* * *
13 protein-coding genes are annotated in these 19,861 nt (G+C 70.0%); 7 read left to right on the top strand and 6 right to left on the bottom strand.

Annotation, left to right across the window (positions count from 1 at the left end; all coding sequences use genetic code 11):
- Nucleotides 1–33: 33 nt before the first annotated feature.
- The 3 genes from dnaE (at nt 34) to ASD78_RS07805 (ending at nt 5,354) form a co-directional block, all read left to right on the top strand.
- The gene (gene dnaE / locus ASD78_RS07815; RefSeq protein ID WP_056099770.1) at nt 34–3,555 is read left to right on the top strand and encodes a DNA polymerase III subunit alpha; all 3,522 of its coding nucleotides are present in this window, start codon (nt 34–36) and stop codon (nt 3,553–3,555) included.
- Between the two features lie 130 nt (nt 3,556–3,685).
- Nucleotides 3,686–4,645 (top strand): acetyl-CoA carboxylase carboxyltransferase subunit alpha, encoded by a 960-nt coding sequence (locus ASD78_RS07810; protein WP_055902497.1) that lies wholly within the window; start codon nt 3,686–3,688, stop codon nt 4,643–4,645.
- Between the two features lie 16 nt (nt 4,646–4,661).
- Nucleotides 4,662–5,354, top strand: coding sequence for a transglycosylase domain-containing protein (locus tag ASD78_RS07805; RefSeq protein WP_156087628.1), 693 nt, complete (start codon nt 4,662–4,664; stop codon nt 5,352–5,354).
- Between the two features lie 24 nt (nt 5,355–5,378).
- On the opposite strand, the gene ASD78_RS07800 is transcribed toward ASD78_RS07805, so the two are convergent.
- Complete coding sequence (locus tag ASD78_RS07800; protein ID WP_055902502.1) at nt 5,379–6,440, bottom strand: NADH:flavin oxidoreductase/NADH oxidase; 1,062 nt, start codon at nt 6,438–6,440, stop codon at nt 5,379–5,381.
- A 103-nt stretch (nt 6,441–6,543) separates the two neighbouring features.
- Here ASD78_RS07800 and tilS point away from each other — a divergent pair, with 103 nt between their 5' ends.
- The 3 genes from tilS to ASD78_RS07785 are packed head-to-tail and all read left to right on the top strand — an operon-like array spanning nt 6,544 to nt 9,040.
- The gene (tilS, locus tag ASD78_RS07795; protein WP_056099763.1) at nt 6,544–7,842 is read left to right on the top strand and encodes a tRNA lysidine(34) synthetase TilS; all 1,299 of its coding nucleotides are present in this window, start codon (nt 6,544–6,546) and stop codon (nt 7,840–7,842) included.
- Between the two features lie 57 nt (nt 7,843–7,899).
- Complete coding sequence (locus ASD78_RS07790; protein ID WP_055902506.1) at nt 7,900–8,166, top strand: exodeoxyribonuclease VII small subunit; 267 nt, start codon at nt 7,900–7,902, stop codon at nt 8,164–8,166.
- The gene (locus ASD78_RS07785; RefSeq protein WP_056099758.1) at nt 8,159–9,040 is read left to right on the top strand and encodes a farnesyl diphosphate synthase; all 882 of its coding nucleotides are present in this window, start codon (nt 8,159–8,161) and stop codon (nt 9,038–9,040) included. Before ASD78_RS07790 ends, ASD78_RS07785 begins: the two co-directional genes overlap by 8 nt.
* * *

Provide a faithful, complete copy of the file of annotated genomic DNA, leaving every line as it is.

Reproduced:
13 protein-coding genes are annotated in these 19,861 nt (G+C 70.0%); 7 read left to right on the top strand and 6 right to left on the bottom strand.

Annotation, left to right across the window (positions count from 1 at the left end; all coding sequences use genetic code 11):
- Nucleotides 1–33: 33 nt before the first annotated feature.
- The 3 genes from dnaE (at nt 34) to ASD78_RS07805 (ending at nt 5,354) form a co-directional block, all read left to right on the top strand.
- The gene (gene dnaE / locus ASD78_RS07815; RefSeq protein ID WP_056099770.1) at nt 34–3,555 is read left to right on the top strand and encodes a DNA polymerase III subunit alpha; all 3,522 of its coding nucleotides are present in this window, start codon (nt 34–36) and stop codon (nt 3,553–3,555) included.
- Between the two features lie 130 nt (nt 3,556–3,685).
- Nucleotides 3,686–4,645 (top strand): acetyl-CoA carboxylase carboxyltransferase subunit alpha, encoded by a 960-nt coding sequence (locus ASD78_RS07810; protein WP_055902497.1) that lies wholly within the window; start codon nt 3,686–3,688, stop codon nt 4,643–4,645.
- Between the two features lie 16 nt (nt 4,646–4,661).
- Nucleotides 4,662–5,354, top strand: coding sequence for a transglycosylase domain-containing protein (locus tag ASD78_RS07805; RefSeq protein WP_156087628.1), 693 nt, complete (start codon nt 4,662–4,664; stop codon nt 5,352–5,354).
- Between the two features lie 24 nt (nt 5,355–5,378).
- On the opposite strand, the gene ASD78_RS07800 is transcribed toward ASD78_RS07805, so the two are convergent.
- Complete coding sequence (locus tag ASD78_RS07800; protein ID WP_055902502.1) at nt 5,379–6,440, bottom strand: NADH:flavin oxidoreductase/NADH oxidase; 1,062 nt, start codon at nt 6,438–6,440, stop codon at nt 5,379–5,381.
- A 103-nt stretch (nt 6,441–6,543) separates the two neighbouring features.
- Here ASD78_RS07800 and tilS point away from each other — a divergent pair, with 103 nt between their 5' ends.
- The 3 genes from tilS to ASD78_RS07785 are packed head-to-tail and all read left to right on the top strand — an operon-like array spanning nt 6,544 to nt 9,040.
- The gene (tilS, locus tag ASD78_RS07795; protein WP_056099763.1) at nt 6,544–7,842 is read left to right on the top strand and encodes a tRNA lysidine(34) synthetase TilS; all 1,299 of its coding nucleotides are present in this window, start codon (nt 6,544–6,546) and stop codon (nt 7,840–7,842) included.
- Between the two features lie 57 nt (nt 7,843–7,899).
- Complete coding sequence (locus ASD78_RS07790; protein ID WP_055902506.1) at nt 7,900–8,166, top strand: exodeoxyribonuclease VII small subunit; 267 nt, start codon at nt 7,900–7,902, stop codon at nt 8,164–8,166.
- The gene (locus ASD78_RS07785; RefSeq protein WP_056099758.1) at nt 8,159–9,040 is read left to right on the top strand and encodes a farnesyl diphosphate synthase; all 882 of its coding nucleotides are present in this window, start codon (nt 8,159–8,161) and stop codon (nt 9,038–9,040) included. Before ASD78_RS07790 ends, ASD78_RS07785 begins: the two co-directional genes overlap by 8 nt.